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It is structurally similar to epinephrine but acts for the most part on beta receptors.
It is used as an inhaled aerosol to treat asthma. Although it activates all beta adrenergic receptors, it works in a similar fashion to the more selective beta2-adrenergic receptor agonists e.g. salbutamol, by relaxing the airways to increase airflow.
It is also supplied in ampules under the brand name Isuprel® for injection and in sublingual pill form for treatment of asthma, chronic bronchitis and emphysema.
Used with caution, it can also be used to treat torsades de pointes, in conjunction with overdrive pacing and magnesium.
Isoproterenol is a β1- and β2-adrenoceptor agonist which was commonly used to treat asthma before the more widespread use of salbutamol, which has more selective effects on the airways. Its route of administration is either intravenous, oral, intranasal, subcutaneous, or intramuscular, depending on use. The plasma half-life for isoproterenol is approximately two hours.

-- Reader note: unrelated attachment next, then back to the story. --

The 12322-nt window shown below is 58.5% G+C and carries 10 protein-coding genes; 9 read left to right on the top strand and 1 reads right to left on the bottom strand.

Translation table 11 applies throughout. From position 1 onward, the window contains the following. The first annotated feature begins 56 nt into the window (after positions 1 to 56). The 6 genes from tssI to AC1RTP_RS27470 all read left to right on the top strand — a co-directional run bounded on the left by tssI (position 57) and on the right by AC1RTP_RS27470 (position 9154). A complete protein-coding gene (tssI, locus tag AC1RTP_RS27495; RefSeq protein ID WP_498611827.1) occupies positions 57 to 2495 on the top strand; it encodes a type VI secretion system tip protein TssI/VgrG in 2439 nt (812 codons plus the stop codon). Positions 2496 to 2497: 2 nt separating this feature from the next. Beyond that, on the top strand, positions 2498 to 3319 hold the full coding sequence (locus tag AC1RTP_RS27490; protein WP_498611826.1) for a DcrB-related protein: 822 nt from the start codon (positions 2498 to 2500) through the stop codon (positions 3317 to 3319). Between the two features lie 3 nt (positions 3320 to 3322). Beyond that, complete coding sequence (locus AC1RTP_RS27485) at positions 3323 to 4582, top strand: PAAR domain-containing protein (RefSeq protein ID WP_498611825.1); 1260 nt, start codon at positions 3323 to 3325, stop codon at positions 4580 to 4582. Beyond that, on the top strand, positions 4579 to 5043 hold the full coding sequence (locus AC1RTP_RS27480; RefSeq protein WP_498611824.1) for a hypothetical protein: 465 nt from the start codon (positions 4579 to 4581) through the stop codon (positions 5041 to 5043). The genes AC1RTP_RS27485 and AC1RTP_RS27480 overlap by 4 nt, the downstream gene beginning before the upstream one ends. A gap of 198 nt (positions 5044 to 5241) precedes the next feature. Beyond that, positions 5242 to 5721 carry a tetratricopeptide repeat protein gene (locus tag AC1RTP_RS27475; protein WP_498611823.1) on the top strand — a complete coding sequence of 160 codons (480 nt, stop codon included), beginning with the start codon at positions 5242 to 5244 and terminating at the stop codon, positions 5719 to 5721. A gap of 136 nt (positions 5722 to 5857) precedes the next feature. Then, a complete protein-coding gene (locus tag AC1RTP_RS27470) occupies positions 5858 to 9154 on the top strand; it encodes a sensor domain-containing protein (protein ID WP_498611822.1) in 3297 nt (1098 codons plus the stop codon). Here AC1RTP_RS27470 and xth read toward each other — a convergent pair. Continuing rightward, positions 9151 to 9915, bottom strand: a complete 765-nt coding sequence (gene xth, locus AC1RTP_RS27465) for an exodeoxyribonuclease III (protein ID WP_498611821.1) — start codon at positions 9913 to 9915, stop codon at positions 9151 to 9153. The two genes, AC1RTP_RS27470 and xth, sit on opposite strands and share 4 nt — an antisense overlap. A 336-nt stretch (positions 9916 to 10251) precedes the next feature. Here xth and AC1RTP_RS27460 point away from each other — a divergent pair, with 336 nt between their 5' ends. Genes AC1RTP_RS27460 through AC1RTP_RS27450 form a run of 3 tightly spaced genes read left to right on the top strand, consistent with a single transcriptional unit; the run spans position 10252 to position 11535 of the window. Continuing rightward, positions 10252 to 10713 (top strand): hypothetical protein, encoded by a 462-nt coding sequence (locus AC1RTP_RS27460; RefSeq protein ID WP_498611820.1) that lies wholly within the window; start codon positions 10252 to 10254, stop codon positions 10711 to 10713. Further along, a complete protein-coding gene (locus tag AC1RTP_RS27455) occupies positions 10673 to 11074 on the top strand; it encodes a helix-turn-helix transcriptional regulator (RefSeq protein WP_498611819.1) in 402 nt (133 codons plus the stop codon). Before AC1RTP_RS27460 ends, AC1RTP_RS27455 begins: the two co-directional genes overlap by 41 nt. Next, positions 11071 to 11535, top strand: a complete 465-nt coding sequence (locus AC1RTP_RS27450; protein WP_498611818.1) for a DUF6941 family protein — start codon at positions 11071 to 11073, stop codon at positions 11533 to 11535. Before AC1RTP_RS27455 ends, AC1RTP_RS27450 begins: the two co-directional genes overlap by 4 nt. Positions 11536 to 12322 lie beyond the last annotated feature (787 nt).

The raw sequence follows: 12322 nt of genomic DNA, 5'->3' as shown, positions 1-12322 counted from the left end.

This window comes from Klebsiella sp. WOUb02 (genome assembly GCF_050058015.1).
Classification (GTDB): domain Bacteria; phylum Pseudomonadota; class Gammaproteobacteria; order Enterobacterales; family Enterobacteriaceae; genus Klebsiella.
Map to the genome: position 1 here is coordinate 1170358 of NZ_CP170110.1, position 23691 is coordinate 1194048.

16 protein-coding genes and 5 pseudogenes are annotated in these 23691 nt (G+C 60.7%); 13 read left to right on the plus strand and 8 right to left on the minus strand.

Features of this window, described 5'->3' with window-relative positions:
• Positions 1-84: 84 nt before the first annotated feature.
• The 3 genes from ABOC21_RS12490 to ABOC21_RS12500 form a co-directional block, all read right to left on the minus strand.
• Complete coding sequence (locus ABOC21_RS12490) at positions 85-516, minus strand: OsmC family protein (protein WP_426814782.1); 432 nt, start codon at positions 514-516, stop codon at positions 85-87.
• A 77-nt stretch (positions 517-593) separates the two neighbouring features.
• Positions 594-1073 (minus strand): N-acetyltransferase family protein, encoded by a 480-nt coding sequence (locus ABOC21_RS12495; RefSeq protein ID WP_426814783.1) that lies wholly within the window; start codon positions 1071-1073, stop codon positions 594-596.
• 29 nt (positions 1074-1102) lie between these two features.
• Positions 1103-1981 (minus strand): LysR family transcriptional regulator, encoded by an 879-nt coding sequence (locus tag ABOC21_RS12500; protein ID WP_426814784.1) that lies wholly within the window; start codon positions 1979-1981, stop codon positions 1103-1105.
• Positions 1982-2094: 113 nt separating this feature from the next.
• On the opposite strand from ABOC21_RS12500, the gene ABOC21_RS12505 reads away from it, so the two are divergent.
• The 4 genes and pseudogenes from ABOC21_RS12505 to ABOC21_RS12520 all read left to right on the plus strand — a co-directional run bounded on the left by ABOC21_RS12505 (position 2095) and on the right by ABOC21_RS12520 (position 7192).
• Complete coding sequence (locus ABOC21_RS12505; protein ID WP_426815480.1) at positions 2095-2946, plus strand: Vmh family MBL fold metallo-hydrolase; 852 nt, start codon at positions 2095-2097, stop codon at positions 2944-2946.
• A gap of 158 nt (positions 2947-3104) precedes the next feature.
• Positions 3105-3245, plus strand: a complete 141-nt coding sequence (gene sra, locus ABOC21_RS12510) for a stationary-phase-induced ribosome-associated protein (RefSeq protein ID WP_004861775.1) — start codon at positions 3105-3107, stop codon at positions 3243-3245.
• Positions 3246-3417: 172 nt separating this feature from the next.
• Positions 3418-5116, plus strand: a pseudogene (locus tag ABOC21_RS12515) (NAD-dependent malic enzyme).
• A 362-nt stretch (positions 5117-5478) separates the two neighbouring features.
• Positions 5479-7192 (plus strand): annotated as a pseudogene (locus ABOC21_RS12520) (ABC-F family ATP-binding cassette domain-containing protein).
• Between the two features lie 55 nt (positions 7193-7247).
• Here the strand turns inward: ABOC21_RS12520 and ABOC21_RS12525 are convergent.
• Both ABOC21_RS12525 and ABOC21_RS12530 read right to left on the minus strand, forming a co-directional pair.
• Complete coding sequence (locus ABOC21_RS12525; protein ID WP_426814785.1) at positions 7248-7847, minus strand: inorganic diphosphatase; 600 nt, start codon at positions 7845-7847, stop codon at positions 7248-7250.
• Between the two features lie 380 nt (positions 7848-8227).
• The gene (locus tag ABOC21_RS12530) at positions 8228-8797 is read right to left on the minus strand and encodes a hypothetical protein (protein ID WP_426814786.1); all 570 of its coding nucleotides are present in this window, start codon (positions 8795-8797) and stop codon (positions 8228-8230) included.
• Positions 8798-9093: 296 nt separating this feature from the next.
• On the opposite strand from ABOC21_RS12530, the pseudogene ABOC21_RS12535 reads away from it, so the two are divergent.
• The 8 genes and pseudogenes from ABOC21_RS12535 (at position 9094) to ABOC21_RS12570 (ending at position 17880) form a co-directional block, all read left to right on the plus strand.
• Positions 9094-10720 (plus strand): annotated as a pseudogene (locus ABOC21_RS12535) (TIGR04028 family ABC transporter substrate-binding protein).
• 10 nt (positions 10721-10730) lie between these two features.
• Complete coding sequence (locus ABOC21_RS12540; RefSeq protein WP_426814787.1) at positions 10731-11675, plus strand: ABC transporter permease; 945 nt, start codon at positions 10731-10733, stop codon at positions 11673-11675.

Isoproterenol's effects on the cardiovascular system relate to its actions on cardiac β1 receptors and β2 receptors on skeletal muscle arterioles. Isoproterenol has positive inotropic and chronotropic effects on the heart. In skeletal muscle arterioles it produces vasodilatation. Its inotropic and chronotropic effects elevate systolic blood pressure, while its vasodilatory effects tend to lower diastolic blood pressure.
The adverse effects of isoproterenol are also related to the drug's cardiovascular effects. Isoproterenol can produce an elevated heart rate (tachycardia), which predisposes patients to cardiac dysrhythmias.
Warnings and Contraindications
Isoproterenol should not be administered to patients with myocardial ischaemia.
|This article is licensed under the GNU Free Documentation License. It uses material from the Wikipedia article "Isoproterenol". A list of authors is available in Wikipedia.|